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Flagrancy

to Reason

Religious bondage shackles and debilitates the mind and unfits it for every noble enterprise....During almost fifteen centuries has the legal establishment of Christianity been on trial. What have been its fruits? More or less, in all places, pride and indolence in the clergy; ignorance and servility in laity; in both, superstition, bigotry, and persecution.
    --James Madison

All the old blogs
are gone now

or the people
are different.

You are either with us or against us.
Bogus Defamations of Character

Clinton attacked critics of the bill as "unpatriotic": "There is nothing patriotic about pretending that you can love your country but despise your government." This is breathtaking since it includes, at one time or another, most of us. Put another way, was a German in 1939 who said that he detested the Nazi dictatorship unpatriotic?
    --On the 1996 Anti-Terrorism and Effective Death Penalty Act; Gore Vidal, Civil Liberties, 4/21/2002.

The only thing more anti-American than radical groups that actually want to destroy America (both from inside and outside) are all the Americans labelling eachother as anti-American. It's the oldest trick in the book.

If what we mean by "America" is synonomous with "democracy" and "freedom" or the "American people" the term as used in the majority of cases is completely nonsensical. Certain officials from high places have made statements affirming this on a repeated basis, I have been lead to believe that it is true, at least as pertains to our intentions. Yet it's a recurring problem of late that those who voice minority dissent will be attacked with ad hominem, and that such attacks will be given the credence of a rational debate merely for their rhetorical and lazy appeal.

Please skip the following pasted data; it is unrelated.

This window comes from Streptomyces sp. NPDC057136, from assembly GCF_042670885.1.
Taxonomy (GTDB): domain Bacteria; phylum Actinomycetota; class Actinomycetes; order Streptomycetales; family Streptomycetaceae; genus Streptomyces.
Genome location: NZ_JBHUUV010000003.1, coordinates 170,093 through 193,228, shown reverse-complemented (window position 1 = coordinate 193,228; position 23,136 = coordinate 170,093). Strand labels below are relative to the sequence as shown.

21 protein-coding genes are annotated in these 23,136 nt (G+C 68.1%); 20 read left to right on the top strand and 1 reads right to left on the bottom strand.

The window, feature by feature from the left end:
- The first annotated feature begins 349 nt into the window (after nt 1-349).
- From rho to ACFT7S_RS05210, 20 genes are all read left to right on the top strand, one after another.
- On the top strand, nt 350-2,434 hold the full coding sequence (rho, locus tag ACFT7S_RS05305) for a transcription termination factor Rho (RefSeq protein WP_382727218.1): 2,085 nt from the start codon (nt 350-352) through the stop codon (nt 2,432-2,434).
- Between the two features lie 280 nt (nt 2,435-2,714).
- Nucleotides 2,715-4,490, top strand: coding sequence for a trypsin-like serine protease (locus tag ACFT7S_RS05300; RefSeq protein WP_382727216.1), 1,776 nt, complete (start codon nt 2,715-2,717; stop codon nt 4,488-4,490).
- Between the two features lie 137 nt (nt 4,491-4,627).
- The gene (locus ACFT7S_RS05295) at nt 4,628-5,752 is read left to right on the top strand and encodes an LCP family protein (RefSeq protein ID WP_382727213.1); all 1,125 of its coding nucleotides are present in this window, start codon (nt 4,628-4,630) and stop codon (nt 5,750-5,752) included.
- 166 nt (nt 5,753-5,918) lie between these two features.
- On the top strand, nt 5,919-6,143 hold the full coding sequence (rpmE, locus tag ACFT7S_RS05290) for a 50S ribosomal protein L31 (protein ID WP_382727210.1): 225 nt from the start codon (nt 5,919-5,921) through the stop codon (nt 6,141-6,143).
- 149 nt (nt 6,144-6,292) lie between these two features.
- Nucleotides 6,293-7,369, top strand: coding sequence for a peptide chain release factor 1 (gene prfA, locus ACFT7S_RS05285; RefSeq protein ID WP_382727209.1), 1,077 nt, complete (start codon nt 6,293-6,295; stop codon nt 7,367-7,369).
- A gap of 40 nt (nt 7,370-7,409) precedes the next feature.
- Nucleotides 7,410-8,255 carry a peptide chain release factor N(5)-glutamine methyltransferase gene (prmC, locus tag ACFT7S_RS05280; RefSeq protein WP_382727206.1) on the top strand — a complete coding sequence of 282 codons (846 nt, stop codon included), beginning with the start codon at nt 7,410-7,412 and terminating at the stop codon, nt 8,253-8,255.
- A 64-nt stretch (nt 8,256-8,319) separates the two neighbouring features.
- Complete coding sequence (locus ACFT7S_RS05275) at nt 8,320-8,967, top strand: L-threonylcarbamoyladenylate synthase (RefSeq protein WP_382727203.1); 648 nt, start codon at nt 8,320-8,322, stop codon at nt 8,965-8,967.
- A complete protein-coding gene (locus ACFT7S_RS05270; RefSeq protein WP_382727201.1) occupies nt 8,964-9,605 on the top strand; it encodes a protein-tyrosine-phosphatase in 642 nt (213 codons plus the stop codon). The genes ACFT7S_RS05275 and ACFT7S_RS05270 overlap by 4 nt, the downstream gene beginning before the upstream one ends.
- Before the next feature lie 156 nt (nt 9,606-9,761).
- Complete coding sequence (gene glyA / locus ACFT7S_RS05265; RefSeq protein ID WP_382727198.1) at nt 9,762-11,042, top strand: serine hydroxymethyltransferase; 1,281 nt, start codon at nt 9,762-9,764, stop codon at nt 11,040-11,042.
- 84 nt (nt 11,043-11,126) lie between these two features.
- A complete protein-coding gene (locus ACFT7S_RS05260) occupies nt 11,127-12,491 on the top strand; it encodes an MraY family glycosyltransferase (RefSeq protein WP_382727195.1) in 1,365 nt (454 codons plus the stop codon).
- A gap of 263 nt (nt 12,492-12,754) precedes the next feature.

The term does little to foster discussion, but in an atmosphere of unmitigated and bone-deep nationalism it succeeds in fostering hate. The term's usage and it's resemblance, however slim in practice if not spirit, to the scare of the 1950s should be troubling enough without using it to simply end an argument, or the lack of argument, with name calling or outright misrepresentation of the opposing view.

Nothing I have seen that has been labelled anti-American in the media since 9/11 has actually been anti-American minus the hate groups attempting to turn our mothers into mashed goo. Least of all, say, Bill Maher's weak attacks on the 'intelligence' establishment and a rather banal point about dropping bombs on little brown people, yet his 'anti-American' speech was enough to send corporate advertisers running for the hills. Sillier than that but less surprising is FOX News running a story about peace assemblies with the headline "Peace Protests - Anti-American?". One would have to be willing to wipe out the bulk of the substance of the US Constitution to consider this a valid question, and reinforces the false dichotomy that so much of the name calling hinges upon.

In much the same fashion that the idea of "Islamic fundamentalism" has been confused with the actual source of violence - that is radical Islamic fanaticism - this coinage for dissent has served only to marginalize contributors to the polemic with a flip of a fallacious argument. It's one thing to ignore what someone has to say; it's another to try and cast non-violent protesters into the same lot as McVeigh and Bin Laden.